In 1838, brothers Amos and William Lawrence—by now wealthy Boston merchants and investors—began their lengthy patronage of the academy, when Amos contributed a gift of "books and philosophical apparatus," followed in 1839 by "a telescope and Bowditch's translation of Mécanique Céleste by Laplace," and $2,000 for enlarging the schoolhouse in 1842.[20] In 1844, William donated $10,000 to the endowment "for the advancement of education for all coming time."[20] By 1850, Amos had donated an entire library's worth of books to the academy (2,400 of its 2,650 books).[21] Over the course of their lives, Amos and William Lawrence donated nearly $65,000 in cash, scholarships, and property to the school (around $2.6 million in 2024 dollars).[20] In addition, their brothers Luther and Samuel (the younger) both served as president of the board of trustees.[22]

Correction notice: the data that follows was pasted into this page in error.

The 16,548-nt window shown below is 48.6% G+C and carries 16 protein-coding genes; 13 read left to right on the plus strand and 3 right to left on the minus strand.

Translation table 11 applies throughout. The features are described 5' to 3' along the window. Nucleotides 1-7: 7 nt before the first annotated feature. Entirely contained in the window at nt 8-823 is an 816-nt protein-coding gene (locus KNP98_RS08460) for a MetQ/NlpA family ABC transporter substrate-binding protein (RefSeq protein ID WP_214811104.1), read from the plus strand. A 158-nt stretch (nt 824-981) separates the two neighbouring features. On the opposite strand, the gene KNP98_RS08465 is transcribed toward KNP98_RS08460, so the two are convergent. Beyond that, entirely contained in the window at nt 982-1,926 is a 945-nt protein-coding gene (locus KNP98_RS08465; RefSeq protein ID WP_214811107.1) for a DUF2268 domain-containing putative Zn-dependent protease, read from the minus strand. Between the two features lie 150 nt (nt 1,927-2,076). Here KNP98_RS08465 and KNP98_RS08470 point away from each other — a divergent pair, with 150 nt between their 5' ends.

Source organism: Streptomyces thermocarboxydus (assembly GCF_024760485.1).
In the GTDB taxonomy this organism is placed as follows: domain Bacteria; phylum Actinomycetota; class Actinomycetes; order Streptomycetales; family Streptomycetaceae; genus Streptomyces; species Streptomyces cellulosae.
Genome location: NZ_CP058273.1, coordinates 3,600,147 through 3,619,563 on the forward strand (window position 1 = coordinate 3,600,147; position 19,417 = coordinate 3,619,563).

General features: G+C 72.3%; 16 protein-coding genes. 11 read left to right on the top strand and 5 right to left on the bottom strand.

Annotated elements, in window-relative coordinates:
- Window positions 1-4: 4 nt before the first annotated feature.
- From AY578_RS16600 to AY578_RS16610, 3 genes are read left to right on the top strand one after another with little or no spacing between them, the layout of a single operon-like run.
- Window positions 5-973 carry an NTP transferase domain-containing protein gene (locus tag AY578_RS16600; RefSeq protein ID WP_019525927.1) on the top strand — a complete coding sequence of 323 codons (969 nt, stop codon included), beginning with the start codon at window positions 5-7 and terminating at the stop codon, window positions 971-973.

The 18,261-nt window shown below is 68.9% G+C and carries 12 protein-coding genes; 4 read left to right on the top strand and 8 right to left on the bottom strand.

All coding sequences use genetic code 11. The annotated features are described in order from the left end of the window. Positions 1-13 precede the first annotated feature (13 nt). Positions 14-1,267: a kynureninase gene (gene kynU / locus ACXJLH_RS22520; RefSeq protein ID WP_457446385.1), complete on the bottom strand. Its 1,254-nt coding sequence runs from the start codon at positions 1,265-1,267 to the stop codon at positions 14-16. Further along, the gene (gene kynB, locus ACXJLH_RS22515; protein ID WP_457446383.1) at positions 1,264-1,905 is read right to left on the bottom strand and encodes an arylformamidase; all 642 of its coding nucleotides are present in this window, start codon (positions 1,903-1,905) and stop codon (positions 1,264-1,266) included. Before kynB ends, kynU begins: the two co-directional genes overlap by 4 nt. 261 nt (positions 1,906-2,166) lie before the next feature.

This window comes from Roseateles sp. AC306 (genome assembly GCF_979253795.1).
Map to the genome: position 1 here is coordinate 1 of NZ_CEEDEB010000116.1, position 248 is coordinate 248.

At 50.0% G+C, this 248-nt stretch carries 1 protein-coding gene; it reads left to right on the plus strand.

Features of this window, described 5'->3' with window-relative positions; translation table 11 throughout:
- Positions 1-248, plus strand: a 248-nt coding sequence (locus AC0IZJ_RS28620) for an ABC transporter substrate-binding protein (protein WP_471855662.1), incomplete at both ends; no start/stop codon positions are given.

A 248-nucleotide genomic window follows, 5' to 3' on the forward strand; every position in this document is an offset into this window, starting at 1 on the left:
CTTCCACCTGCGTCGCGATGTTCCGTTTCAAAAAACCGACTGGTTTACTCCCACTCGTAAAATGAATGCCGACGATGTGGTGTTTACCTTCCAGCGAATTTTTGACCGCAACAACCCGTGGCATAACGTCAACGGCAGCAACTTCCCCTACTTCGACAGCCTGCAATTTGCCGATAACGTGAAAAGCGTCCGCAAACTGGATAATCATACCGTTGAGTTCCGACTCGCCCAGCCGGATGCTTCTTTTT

The Lawrences' funds also helped the academy establish close ties with prominent liberal arts schools, including Williams College, which historically catered to New England's "older provincial elite."[23] The gifts of the Lawrence brothers established twelve scholarships for Lawrence Academy graduates to attend Williams, Bowdoin College in Maine, and Wabash College in Indiana (four each).[20] Franklin Carter, president of Williams College, was the guest speaker at the academy's 90th anniversary celebration in 1883.[1]

Modernization[edit]

The First Parish Church stands at the northern end of Lawrence Academy's campus, but it is not associated with the school. In 1826, its congregation split between trinitarians and Unitarians. The trinitarians kept control of Lawrence Academy and the Unitarians kept control of the church.[24]